This is my third and final post about the relevant Indiana legislation arising out of this year’s session. At issue is House Bill 1079 and Indiana Code § 32-28-4-1 through 3, which deal with the expiration of mortgage liens, together with the statutes of limitations applicable to foreclosure actions. Today’s post will supplement my September 3, 2010 post that touches upon the prior statutory language. (For more on statutes of limitations, including the statute applicable to promissory notes, please read my March 9, 2009 post.)
Lien expiration/bar date. There are two components to the provisions in I.C. § 32-28-4. The first deals with the expiration of a mortgage lien (general rule). The second involves the deadline to file a foreclosure action (exception to general rule). In either instance, the applicable time period is the same. (HB 1079 and I.C. § 32-28-4 also apply to vendor’s liens, which were the topic of my August 7, 2012 post.)
I.C. § 32-28-4-1: maturity date identified. As of July 1, 2012, the general rule is that a mortgage lien expires ten years after the maturity date stated in the recorded mortgage. The exception is if the mortgagee files a foreclosure action within that ten-year period.
I.C. § 32-28-4-2(a): maturity date not identified. If the recorded mortgage does not identify a maturity date (articulated as when “the last installment of the debt secured by the mortgage lien becomes due”), then the expiration of the mortgage depends on the date of the mortgage. If the parties created the mortgage before July 1, 2012, the lien expires 20 years after the mortgage execution date, unless the mortgagee files a foreclosure action within that 20-year period. If the parties created the mortgage after June 30, 2012, the mortgage lien expires 10 years after the mortgage execution date, unless the mortgagee files a foreclosure action within that 10-year period. (Please note that amended I.C. §§ 32-28-4-1(b) and (c) deal with instances in which there is no date of execution in the document.)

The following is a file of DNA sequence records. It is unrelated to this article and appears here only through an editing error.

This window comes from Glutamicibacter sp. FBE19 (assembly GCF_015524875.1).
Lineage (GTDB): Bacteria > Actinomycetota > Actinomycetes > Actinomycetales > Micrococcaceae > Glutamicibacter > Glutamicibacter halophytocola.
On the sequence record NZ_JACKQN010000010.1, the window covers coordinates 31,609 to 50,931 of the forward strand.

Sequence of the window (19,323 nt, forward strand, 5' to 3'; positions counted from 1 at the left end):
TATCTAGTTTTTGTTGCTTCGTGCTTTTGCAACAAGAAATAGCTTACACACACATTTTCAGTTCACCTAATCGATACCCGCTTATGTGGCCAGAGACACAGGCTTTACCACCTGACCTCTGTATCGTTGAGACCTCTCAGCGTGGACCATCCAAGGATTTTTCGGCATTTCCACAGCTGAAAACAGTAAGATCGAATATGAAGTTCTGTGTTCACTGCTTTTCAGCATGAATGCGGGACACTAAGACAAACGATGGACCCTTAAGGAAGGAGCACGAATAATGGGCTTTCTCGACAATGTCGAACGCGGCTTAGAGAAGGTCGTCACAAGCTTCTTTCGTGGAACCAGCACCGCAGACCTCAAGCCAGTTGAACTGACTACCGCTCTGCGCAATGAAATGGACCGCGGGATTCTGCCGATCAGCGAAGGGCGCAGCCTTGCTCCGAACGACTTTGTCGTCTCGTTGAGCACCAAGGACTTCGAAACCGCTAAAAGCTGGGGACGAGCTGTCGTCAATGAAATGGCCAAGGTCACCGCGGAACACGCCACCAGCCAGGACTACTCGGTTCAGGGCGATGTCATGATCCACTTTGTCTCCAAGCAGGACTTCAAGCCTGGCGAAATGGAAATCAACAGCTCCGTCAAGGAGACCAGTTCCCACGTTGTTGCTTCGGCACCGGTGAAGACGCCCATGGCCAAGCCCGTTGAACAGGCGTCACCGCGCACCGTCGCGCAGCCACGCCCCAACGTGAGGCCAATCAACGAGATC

I.C. § 32-28-4-3: affidavit of maturity date. Indiana law provides a remedy for situations in which a mortgage fails to identify a maturity date. The solution is to record an affidavit stating a maturity date. Such filing triggers the application of 10-year/20-year rules.
Retroactive? The General Assembly placed an effective date on the amendment of July 1, 2012. As a matter of law, post-2012 mortgages omitting a maturity date will expire in 10 years, unless a Section 3 affidavit is recorded. It’s my understanding there was some confusion about whether a prior change in the law (from 20 years to 10 years) could have applied to pre-2012 mortgages. The concern was that mortgages over 10 years old suddenly expired with the enactment of the law. I’m told that, through some litigation that has since been dismissed, the Indiana Attorney General has opined that retroactive application of the date change would be unconstitutional. In practice, therefore, the 10-year rule does not apply to pre-2012 mortgages (without maturity dates).
Pointers. The critical lesson here is that secured lenders should always identify a maturity date in an Indiana mortgage. Additionally, parties holding mortgages would be wise to examine their Indiana mortgage portfolios to ensure that all mortgages have a maturity date defined. If the mortgage omits such date, mortgagees should take steps to record the necessary affidavit to protect their lien.